The Props of Heaven. When Rangi (Heaven) and Papa (Earth) were pushed asunder by their children, they were afterwards permanently separated by props or supports. Mythically, these were powers or deities existing between the reign of chaos and the creation of men.

Their names are diversely given: Toko-mua (elder prop), Toko-roto (middle prop), Toko-pā (last prop), and Rangi-pōtiki (child Rangi). These were all children of Mahorahora-nui-a-Rangi.1 Others list the props as: Ma-tu-pua (stand elevated), Rua-tahito (old pit), Pi-naki (gentle slope), Kai-he (wrong eating), Nga-mau-ki-tua (the taken behind), Ko-nga-mau-ki-waho (the taken outside), and Ko-nga-mau-ki-tahito-o-terangi (taken to the ancient heaven).2 Toko-maunga was the Prop of Tāne; Rua-tipua was the Prop of Pāia;3 Toko-huru-nuku and Toko-huru-rangi were names of Props by which Rangi was thrust upwards.4 Toko-rua-tipua and Toko-kapuka were the two outside Props, and Toko-maunga and Toko-tu-pua the two inside Props.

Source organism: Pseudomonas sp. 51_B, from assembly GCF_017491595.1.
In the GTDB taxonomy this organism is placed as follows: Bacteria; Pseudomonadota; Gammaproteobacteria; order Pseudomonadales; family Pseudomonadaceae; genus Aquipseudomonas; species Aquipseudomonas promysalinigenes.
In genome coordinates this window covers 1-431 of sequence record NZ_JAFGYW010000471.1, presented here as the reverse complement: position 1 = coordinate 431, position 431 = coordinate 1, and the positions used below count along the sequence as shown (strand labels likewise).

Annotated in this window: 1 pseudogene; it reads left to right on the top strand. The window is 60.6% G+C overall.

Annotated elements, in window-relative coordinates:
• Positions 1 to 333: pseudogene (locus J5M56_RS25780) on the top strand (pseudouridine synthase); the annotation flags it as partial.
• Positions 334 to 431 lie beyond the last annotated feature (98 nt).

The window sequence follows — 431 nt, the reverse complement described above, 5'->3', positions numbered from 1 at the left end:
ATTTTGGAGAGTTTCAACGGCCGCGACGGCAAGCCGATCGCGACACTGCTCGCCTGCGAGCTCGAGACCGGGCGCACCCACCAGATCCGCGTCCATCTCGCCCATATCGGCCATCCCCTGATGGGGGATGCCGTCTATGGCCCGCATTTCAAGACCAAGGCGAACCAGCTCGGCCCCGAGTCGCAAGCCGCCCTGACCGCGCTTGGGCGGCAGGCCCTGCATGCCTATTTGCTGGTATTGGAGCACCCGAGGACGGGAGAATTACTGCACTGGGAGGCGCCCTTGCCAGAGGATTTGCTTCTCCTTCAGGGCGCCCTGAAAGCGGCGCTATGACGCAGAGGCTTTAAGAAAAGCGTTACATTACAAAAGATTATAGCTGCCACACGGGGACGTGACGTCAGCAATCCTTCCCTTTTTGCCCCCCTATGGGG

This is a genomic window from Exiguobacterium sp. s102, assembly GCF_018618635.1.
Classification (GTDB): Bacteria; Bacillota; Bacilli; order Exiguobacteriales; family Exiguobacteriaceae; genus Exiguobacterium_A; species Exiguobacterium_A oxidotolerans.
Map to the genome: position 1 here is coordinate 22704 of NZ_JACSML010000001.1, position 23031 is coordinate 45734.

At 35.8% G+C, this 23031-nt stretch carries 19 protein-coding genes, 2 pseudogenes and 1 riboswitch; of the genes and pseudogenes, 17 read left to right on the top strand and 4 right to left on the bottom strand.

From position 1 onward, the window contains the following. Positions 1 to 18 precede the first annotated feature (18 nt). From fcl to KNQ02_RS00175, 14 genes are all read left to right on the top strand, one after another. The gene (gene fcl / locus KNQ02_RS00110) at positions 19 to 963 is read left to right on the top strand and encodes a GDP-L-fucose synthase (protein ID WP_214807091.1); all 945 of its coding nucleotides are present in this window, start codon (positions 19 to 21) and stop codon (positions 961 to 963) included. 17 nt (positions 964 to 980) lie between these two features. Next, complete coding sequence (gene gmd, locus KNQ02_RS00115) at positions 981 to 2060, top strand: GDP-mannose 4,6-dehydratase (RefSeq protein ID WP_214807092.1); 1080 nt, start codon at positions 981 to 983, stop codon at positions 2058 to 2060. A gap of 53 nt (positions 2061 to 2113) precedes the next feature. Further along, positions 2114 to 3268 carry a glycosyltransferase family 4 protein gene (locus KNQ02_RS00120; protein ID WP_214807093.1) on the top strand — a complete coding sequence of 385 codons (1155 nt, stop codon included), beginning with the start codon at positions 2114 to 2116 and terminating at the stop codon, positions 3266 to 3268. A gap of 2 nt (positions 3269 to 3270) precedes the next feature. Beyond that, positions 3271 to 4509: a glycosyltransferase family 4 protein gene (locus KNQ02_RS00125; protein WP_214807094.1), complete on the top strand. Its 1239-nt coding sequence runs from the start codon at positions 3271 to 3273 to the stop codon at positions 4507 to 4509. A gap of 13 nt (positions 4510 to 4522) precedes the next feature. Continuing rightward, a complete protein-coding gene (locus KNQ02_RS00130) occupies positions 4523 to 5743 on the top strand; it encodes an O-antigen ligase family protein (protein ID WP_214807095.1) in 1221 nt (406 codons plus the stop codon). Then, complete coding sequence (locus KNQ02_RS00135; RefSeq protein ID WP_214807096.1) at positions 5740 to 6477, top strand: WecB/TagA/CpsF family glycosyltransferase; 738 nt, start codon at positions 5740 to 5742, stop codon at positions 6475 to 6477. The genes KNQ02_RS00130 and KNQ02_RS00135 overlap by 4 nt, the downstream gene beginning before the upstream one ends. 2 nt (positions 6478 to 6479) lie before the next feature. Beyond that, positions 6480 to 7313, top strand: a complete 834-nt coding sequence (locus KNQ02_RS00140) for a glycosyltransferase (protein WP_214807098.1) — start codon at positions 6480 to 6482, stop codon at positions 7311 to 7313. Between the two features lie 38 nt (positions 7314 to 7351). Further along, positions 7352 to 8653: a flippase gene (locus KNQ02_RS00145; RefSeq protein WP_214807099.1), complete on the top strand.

In Mangaia, it is said that , the Sky-supporter, raised heaven, which is a solid arch of blue stones. Rū came from the spirit-world (Avaiki or Hawaiki), and pushing up the sky, propped it up with strong stakes at Rangimotia, the center of the Island, and of the world. Māui then threw Rū up into the sky, where he stuck fast. As his body rotted, the great bones came down on the earth, and formed stones. These are of pumice-stone: Rū tokotoko i te rangi tuatini, "Rū, who supports the many heavens."



  1. Shortland, Edward. (1882). Maori Religion and Mythology. London: Longmans Green, p. 12.
  2. White, John. (1887). Ancient History of the Maori. 6 vols. Wellington: G, Disbury, p. 1:52.
  3. ibid., p. 1:41.
  4. Shortland 1882, p. 20.


  • Tregear, Edward. (1891). Maori-Polynesian Comparative Dictionary. Wellington: Government Printer, pp. 528-529.

This article incorporates text from Maori-Polynesian Comparative Dictionary (1891) by Edward Tregear, which is in the public domain.